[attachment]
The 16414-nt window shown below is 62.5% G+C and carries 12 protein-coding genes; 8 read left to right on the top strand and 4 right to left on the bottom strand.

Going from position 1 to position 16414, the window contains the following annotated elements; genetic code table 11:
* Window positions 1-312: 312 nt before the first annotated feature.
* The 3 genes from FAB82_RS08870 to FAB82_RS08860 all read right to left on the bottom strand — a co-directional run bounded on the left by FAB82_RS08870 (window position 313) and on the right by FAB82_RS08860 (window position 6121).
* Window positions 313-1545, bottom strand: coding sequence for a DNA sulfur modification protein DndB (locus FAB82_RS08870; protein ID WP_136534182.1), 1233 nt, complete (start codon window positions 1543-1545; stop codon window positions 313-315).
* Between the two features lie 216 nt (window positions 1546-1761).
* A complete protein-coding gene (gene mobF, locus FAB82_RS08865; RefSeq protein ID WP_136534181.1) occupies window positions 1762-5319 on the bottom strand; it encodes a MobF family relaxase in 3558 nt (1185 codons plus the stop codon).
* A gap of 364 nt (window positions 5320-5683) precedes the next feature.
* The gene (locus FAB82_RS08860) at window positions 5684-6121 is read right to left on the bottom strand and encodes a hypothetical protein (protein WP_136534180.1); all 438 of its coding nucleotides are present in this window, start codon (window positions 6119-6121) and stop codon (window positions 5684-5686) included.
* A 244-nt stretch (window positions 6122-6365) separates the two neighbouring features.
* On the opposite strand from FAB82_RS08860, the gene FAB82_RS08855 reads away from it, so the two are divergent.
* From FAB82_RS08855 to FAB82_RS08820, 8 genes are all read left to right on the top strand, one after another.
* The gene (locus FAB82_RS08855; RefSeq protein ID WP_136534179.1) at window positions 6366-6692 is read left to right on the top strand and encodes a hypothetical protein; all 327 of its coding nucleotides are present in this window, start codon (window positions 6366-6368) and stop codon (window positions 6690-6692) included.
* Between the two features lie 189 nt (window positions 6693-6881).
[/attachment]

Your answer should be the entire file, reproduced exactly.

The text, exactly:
The 16414-nt window shown below is 62.5% G+C and carries 12 protein-coding genes; 8 read left to right on the top strand and 4 right to left on the bottom strand.

Going from position 1 to position 16414, the window contains the following annotated elements; genetic code table 11:
* Window positions 1-312: 312 nt before the first annotated feature.
* The 3 genes from FAB82_RS08870 to FAB82_RS08860 all read right to left on the bottom strand — a co-directional run bounded on the left by FAB82_RS08870 (window position 313) and on the right by FAB82_RS08860 (window position 6121).
* Window positions 313-1545, bottom strand: coding sequence for a DNA sulfur modification protein DndB (locus FAB82_RS08870; protein ID WP_136534182.1), 1233 nt, complete (start codon window positions 1543-1545; stop codon window positions 313-315).
* Between the two features lie 216 nt (window positions 1546-1761).
* A complete protein-coding gene (gene mobF, locus FAB82_RS08865; RefSeq protein ID WP_136534181.1) occupies window positions 1762-5319 on the bottom strand; it encodes a MobF family relaxase in 3558 nt (1185 codons plus the stop codon).
* A gap of 364 nt (window positions 5320-5683) precedes the next feature.
* The gene (locus FAB82_RS08860) at window positions 5684-6121 is read right to left on the bottom strand and encodes a hypothetical protein (protein WP_136534180.1); all 438 of its coding nucleotides are present in this window, start codon (window positions 6119-6121) and stop codon (window positions 5684-5686) included.
* A 244-nt stretch (window positions 6122-6365) separates the two neighbouring features.
* On the opposite strand from FAB82_RS08860, the gene FAB82_RS08855 reads away from it, so the two are divergent.
* From FAB82_RS08855 to FAB82_RS08820, 8 genes are all read left to right on the top strand, one after another.
* The gene (locus FAB82_RS08855; RefSeq protein ID WP_136534179.1) at window positions 6366-6692 is read left to right on the top strand and encodes a hypothetical protein; all 327 of its coding nucleotides are present in this window, start codon (window positions 6366-6368) and stop codon (window positions 6690-6692) included.
* Between the two features lie 189 nt (window positions 6693-6881).